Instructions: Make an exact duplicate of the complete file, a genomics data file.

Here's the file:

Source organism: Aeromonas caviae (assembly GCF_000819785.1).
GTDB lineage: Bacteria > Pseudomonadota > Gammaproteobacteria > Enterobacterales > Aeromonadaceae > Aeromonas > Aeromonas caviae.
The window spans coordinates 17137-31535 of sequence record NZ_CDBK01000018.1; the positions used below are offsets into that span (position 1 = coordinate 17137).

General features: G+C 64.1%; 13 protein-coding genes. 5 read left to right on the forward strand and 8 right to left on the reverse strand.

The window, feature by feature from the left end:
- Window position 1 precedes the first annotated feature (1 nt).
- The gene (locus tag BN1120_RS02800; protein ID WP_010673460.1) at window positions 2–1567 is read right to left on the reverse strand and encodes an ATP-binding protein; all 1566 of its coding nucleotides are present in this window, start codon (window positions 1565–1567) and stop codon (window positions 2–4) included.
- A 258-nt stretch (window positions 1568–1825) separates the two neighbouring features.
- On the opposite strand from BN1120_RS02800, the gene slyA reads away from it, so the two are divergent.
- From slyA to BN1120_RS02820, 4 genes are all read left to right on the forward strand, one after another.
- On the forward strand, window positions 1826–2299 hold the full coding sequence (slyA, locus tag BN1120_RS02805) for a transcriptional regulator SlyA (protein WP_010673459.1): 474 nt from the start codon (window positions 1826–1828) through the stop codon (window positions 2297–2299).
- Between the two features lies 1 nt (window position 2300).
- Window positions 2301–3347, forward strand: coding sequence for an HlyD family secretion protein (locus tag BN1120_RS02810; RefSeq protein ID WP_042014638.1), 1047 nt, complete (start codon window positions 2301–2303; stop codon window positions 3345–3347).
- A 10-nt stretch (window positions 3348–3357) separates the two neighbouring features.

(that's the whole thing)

Source organism: Aeromonas caviae (assembly GCF_000819785.1).
GTDB lineage: Bacteria > Pseudomonadota > Gammaproteobacteria > Enterobacterales > Aeromonadaceae > Aeromonas > Aeromonas caviae.
The window spans coordinates 17137-31535 of sequence record NZ_CDBK01000018.1; the positions used below are offsets into that span (position 1 = coordinate 17137).

General features: G+C 64.1%; 13 protein-coding genes. 5 read left to right on the forward strand and 8 right to left on the reverse strand.

The window, feature by feature from the left end:
- Window position 1 precedes the first annotated feature (1 nt).
- The gene (locus tag BN1120_RS02800; protein ID WP_010673460.1) at window positions 2–1567 is read right to left on the reverse strand and encodes an ATP-binding protein; all 1566 of its coding nucleotides are present in this window, start codon (window positions 1565–1567) and stop codon (window positions 2–4) included.
- A 258-nt stretch (window positions 1568–1825) separates the two neighbouring features.
- On the opposite strand from BN1120_RS02800, the gene slyA reads away from it, so the two are divergent.
- From slyA to BN1120_RS02820, 4 genes are all read left to right on the forward strand, one after another.
- On the forward strand, window positions 1826–2299 hold the full coding sequence (slyA, locus tag BN1120_RS02805) for a transcriptional regulator SlyA (protein WP_010673459.1): 474 nt from the start codon (window positions 1826–1828) through the stop codon (window positions 2297–2299).
- Between the two features lies 1 nt (window position 2300).
- Window positions 2301–3347, forward strand: coding sequence for an HlyD family secretion protein (locus tag BN1120_RS02810; RefSeq protein ID WP_042014638.1), 1047 nt, complete (start codon window positions 2301–2303; stop codon window positions 3345–3347).
- A 10-nt stretch (window positions 3348–3357) separates the two neighbouring features.